Lost in the Night: Derrick May and Kevin Saunderson Struggle at Public Works
Kahley Avalon Emerson Derrick May and Kevin Saunderson at Public Works on Saturday night.
Hi Tek Soul
Nov. 12, 2011
Better than: Actually watching Max Headroom.
The history of dance music is littered with church metaphors. Sometimes this can be literal -- for instance, last week's party at a converted church with Carl Craig -- but, more often, the allusion has a figurative quality. This was the case Saturday at Public Works, when Derrick May and Kevin Saunderson (two of techno's blessed saints) headlined as a part of their "Hi Tek Soul" tour. Like church, the quality of the experience inevitably came down to the sermon being given and the environment in which it was delivered.
The feeling at 11 p.m. was one of nervous anticipation. An older crowd of approximately 50 people encircled the dance floor, bobbing their heads, drinking cocktails, and socializing. Occasionally a dancer would pop onto the floor to limber up, but it was only a moment before they snapped back into formation. The reluctance by the dancers seemed directly attuned to the uncompromisingly fast and loud music of the opening DJ, which skewed towards the techier side of house. Right off the bat, it was apparent that something was off with the sound at Public Works on Saturday. The highs were piercing in a way that is unusual for the venue's main room, and a persistent digital clipping unfortunately came to tarnish a lot of the evening's performances.
Kahley Avalon Emerson
From the bar we were able to take in a wider picture of the scene. The DJ, perhaps realizing he was moving too quickly, dropped into a set of groovy and deep vocal house. This transition attracted a sizeable crowd of dancers to the floor. In front of me, a particularly enthusiastic woman felt the music so much (this was at 11:30 p.m., mind you) that she began executing elaborate choreographed dance moves directly in front of a corner speaker. High above, non sequitur projections of karate guys flew over a succession of '80s hardcore punk flyers -- the word "Tuberculosis" featured heavily over a predominantly pink motif. Later, I would look up to find Max Headroom being devoured by a velociraptor caught in an infinity of video feedback.
By midnight, Derrick May and Kevin Saunderson's impending set seemed to pull people to the floor like a vacuum. Uncomfortably packed, the opening DJ took full advantage of his position to drop a few classic-sounding tracks and get the crowd going to a fever pitch. All around me, people screamed and chanted in unison. At one point the entire crowd even started emulating the iconic "bell noise" from Anita Ward's "Ring My Bell."
Kahley Avalon Emerson
Understandably, by the time May and Saunderson took the stage (around 12:10), things were primed and ready to go. Their presence in the room immediately felt positive: people cheered, handshakes and hugs were given all around, and smiles seemed to be creeping over everyone's faces. But, while the audience was willing, the gear setup clearly wasn't. Saunderson and May both struggled to get their equipment working satisfactorily (and even then, throughout the night, May continued to tweak things with the sound guy). Due to these technical problems, the opening DJ stayed on for what seemed like a good while longer than he should have. This fed into a kind of anti-climax. Nevertheless, the crowd was incredibly forgiving.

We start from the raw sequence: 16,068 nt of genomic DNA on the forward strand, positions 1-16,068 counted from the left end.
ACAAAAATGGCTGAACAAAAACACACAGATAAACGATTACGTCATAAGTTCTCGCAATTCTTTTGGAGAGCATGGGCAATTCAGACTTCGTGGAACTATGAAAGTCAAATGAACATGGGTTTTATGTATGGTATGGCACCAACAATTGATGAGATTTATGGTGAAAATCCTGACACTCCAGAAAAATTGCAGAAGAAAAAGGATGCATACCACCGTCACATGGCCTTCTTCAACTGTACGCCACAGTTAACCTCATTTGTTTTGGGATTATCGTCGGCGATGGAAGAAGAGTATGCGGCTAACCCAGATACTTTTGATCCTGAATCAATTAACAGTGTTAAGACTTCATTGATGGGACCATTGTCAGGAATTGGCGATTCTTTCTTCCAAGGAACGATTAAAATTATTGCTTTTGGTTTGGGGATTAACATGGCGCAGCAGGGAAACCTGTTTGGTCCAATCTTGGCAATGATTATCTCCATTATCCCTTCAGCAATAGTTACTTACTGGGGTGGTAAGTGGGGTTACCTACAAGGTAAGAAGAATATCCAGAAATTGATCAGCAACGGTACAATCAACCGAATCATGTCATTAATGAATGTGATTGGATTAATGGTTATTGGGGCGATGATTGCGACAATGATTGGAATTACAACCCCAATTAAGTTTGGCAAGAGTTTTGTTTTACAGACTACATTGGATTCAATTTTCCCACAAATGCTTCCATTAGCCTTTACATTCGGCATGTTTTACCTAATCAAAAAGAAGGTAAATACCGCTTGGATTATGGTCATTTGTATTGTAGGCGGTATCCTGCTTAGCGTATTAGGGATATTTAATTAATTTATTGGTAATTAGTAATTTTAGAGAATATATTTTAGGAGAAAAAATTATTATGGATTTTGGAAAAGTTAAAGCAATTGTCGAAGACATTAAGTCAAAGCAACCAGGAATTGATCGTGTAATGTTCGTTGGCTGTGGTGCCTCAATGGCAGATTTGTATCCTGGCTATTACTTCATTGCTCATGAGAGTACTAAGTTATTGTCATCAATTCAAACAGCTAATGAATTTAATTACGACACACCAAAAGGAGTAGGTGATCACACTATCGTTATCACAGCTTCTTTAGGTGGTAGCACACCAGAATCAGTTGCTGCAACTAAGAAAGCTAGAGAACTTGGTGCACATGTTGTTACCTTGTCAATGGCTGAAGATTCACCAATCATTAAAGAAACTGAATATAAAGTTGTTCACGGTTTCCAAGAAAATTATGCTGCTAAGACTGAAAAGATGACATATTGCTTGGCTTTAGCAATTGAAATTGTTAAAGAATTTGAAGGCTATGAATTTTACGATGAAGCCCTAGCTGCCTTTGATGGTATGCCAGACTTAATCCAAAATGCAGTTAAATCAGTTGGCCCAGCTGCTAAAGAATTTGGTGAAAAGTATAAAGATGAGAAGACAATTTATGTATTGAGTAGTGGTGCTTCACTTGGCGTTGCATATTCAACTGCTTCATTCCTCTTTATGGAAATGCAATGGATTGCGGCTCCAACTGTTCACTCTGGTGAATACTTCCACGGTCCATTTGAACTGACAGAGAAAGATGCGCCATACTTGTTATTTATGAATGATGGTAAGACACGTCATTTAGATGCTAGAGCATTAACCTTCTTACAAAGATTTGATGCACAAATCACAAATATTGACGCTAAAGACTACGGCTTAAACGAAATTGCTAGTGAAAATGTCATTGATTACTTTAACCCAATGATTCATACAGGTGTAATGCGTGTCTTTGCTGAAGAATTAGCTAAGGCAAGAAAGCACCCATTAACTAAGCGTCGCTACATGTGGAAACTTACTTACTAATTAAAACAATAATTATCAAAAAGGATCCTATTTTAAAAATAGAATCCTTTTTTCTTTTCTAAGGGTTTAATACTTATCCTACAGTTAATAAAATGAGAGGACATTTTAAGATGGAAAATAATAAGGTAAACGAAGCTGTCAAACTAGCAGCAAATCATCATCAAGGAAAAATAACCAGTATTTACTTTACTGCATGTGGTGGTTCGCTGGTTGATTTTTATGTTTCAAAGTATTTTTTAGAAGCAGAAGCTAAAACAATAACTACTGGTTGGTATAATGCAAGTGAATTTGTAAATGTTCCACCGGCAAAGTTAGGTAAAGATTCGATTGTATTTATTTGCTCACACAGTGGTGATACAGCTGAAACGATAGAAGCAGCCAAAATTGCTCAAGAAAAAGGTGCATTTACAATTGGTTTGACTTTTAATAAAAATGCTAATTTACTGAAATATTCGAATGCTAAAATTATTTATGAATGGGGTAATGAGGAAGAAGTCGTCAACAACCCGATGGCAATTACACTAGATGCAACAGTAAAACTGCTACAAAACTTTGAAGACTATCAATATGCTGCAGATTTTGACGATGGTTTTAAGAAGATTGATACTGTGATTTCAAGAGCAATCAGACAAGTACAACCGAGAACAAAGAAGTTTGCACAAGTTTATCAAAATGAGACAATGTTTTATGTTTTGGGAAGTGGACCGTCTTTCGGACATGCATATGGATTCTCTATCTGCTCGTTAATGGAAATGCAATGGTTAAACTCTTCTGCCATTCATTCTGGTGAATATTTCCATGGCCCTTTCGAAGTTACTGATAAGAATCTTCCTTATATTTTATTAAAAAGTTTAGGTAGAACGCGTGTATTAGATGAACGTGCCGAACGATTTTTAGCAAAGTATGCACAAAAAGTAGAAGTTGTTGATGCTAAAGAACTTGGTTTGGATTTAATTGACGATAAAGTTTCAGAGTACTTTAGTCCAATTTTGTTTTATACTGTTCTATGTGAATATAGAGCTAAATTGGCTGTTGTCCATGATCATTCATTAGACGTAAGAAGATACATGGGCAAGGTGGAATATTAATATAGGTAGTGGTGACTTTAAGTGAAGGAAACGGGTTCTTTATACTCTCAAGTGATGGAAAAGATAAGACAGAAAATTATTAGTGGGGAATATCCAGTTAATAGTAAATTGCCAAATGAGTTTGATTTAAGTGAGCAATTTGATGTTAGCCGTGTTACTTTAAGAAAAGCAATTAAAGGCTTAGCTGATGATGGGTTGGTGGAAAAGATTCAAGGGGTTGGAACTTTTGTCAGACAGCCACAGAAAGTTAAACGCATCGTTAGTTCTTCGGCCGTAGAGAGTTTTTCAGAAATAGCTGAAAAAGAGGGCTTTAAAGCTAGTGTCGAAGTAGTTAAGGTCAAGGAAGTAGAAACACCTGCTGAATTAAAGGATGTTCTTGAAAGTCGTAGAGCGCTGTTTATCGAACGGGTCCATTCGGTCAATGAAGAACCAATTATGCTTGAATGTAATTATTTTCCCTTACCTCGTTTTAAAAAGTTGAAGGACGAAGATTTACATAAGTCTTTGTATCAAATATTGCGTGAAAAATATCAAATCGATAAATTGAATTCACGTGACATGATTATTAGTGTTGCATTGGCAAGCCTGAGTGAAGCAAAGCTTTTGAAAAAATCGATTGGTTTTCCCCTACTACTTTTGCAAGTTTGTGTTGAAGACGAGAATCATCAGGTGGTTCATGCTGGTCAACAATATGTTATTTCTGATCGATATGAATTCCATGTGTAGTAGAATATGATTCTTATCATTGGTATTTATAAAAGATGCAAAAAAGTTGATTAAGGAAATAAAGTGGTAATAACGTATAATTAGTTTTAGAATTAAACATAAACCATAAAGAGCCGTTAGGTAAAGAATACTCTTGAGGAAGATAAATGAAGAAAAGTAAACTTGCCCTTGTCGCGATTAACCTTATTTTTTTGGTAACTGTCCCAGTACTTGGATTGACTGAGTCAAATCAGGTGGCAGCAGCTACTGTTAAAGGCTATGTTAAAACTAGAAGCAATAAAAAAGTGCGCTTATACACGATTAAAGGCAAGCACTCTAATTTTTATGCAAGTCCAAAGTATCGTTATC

Finally, at 12:30 a.m., the music faded out to dead silence. After a moment of applause, Saunderson and May got underway: massive organ swells pounded through the speakers, giving way to a vertigo-inducing '90s vocal house track. As soon as the song played, both DJs were on top of it with their separate EQ units. This set the tone for the evening; it was a vibe of controlled, manic energy, with dramatic cuts, sharp stops (with milliseconds of dead silence), and a harsh isolation style that found new rhythms in old material. They also executed extremely long blends (some that felt literally minutes long) that would slide in and out of phase, creating a strange, syncopated and human element to their music.
From here they exhibited a dynamic range, moving from big room house to extremely funky techno with a graceful ease. Throughout the first hour or so of the set, they punctuated the music with beatless acapellas from Saunderson's discography. The most memorable moment of the night came following a dubbed-out and toyed-with rendition of the acapella from Inner City's "Good Life." Teasing the sample, Saunderson built the audience to tension before releasing an updated, bottom-heavy remix.
Kahley Avalon Emerson
This, however, leads me to one of my biggest complaints about the evening, which was that neither of them played any non-remixed classics. Instead, references to previous tracks floated in and out of the mix without ever actually dropping. The closest the night came to such a moment was a brief interval spent with Royal House's "Can You Party" -- which, understandably, made everyone on the floor respond with a resounding "yes!"
From that point, May and Saunderson upped the tempo to a blistering pace. The room emptied of its drinking crowd and took on the quality of a dark rave. Hard and extremely fast, percussive techno quickly became the soundtrack. We stayed for a little while, but found that the music was just too tiring to stay past 3 a.m. Satisfied, but sore and exhausted, we stumbled out of the club and into the morning.